X-Men: The Last Stand

“The story was a mess, the ending was borderline insulting, and even the effects were terrible.”

X-Men: The Last Stand is by far the X-Men movie that I am most familiar with. This is due in part to the fact that it came out most recently, but also the fact that I watched it essentially on repeat shortly after it was released on DVD. All of that being said, I was still conditioned to hate the film due to the overwhelming negativity toward it on the internet. So last night, not really knowing how to feel about this movie that I remember liking well enough when I was younger, I sat down and watched X-Men: The Last Stand again. X-Men: The Last Stand is the third instalment in the X-Men franchise (well, trilogy thanks to this movie doing so poorly with audiences) and it picks up shortly after the events of the second film. At least I think it is shortly after, the movie didn’t really specify. Anyway Jean Grey is dead, Cyclops is mad, and Magneto is still fighting the good “humans v. mutants” fight. This film revolves around humans finding a “cure” for the mutant gene, and Magneto being pissed about it. Of course when Magneto gets pissed, people die so the X-Men are forced to step in and have a huge* (*not that big) war* (*more of a battle) with Magneto and his motley crew of mutant misfits.

Right off the bat in X-Men: The Last Stand we are presented a very weird scene with a shitload of CGI. In this scene we see Charles Xavier and Magneto (in their younger forms) going to visit a very young Jean Grey. Now the CGI used to make these actors appear younger is not bad per se, but it isn’t right. The two hardest things to accomplish with CGI (in my opinion) are fire and humans, and the thing about this scene is that the humans are front and centre allowing us to bask in their ever-so-creepy glory. So anyway, after we are done watching a couple of mannequins interrogate a little girl we get what is probably the best scene in the movie: the training session. During this scene we not only get to see the X-Men work as a team in a real (simulated) battle, but we also get to see the live-action version of the fastball special. Despite the opening being very strong (for the most part), X-Men: The Last Stand then takes a turn into a very character-focused story. We see Cyclops being all sad and shit, we get the “return” of Jean Grey and the rest of the movie is essentially about the rest of the X-Men dealing with their emotions. This is perfectly fine, although a little disappointing, but the problem I have with this portion of the film is that there is obviously a bigger issue at play here. Humans have discovered a “cure” for the mutant gene, but we are stuck just dealing with Jean Grey being all moody. This bigger picture is constantly hinted at throughout the film, but we never really get a payoff. The movie is focused on Jean Grey, but almost as if to allow themselves a quick way out the writers shoehorned in this plot about humans fighting mutants. This makes the movie feel almost scatterbrained at times, and it completely takes the wind out of the sails of the ending. Then the very end of the film comes around and essentially takes a shit on the face of every X-Men fan ever. It was then that I realized why people hate the movie so much. In the span of about five minutes the movie tries to “wrap-up” about thirty different things that it had set up over the course of ninety minutes. This means that not only are questions not answered, but even more questions are thrust into the minds of the viewers. And then, almost as quickly as it appeared, the movie is gone. It is the equivalent of a complete stranger coming into your house, punching you in the stomach, and then leaving before you have  the chance to recover. Sure you’re pissed, but you are also really confused; almost too confused to be pissed.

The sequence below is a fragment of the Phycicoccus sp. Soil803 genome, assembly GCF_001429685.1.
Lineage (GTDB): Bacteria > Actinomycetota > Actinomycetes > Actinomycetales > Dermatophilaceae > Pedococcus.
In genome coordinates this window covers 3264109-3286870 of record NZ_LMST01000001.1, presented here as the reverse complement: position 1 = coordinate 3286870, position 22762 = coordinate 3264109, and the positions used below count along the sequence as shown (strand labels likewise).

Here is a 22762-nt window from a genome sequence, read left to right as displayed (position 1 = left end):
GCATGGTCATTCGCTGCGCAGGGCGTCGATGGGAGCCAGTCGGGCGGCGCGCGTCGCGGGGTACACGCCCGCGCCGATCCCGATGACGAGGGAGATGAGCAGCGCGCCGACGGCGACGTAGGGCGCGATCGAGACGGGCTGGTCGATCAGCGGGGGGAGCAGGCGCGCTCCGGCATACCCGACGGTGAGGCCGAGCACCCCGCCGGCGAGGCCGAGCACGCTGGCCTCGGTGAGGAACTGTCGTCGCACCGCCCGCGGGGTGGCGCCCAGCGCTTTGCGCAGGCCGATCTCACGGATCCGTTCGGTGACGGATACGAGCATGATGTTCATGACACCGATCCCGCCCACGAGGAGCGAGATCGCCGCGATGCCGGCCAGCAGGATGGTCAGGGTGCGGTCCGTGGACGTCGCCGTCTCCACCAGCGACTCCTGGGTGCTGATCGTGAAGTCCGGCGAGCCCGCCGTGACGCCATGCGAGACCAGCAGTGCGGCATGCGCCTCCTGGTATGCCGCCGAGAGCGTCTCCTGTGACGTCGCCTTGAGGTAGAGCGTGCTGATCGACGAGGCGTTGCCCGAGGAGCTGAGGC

The fact that X-Men: The Last Stand had such a strange narrative means that the film’s pacing had to pay the price for it. The middle of the film seemed almost endless due to the shifting narrative and the fact that nothing was happening. We get it, everyone is sad; let’s move on. Also the fact that the movie focused on Jean Grey the entire time made the final fight kind of weak. First of all, the fight consisted of the X-Men, Magneto, Jean Grey, and about one hundred Hot Topic employees (also known as cannon fodder) so there were no stakes. It almost felt like filler content because they needed to pad the film’s runtime. And on top of all of this, the CGI (which is usually a high point in these films) was really bad. I think it was due in part to the set pieces being really over the top, almost like they were ripped from a cartoon. I know that the idea of mutants is already pretty outlandish, but the other two X-Men films had no problem making the effects look real; so what happened in this movie? Anyway the movie comes to a close by focusing on Magneto who is just hanging out at a park playing chess. And what was up with that? As soon as he “loses” his powers he immediately turns into your stereotypical old man. Did he have literally nothing else in his life going on? If that was the case, did he immediately start wondering why his grandkids never call him as soon as he was stabbed? It’s like the writers wanted to play one final joke on the audience; and I hate to say it, but they succeeded.

Overall X-Men: The Last Stand was pretty disappointing. Well, disappointing in the sense that the last two movies were good; the internet kind of warned me that it would be bad. The story was a mess, the ending was borderline insulting, and even the effects were terrible. It’s a real shame that this movie couldn’t have been made by some competent people.

I give X-Men: The Last Stand a C

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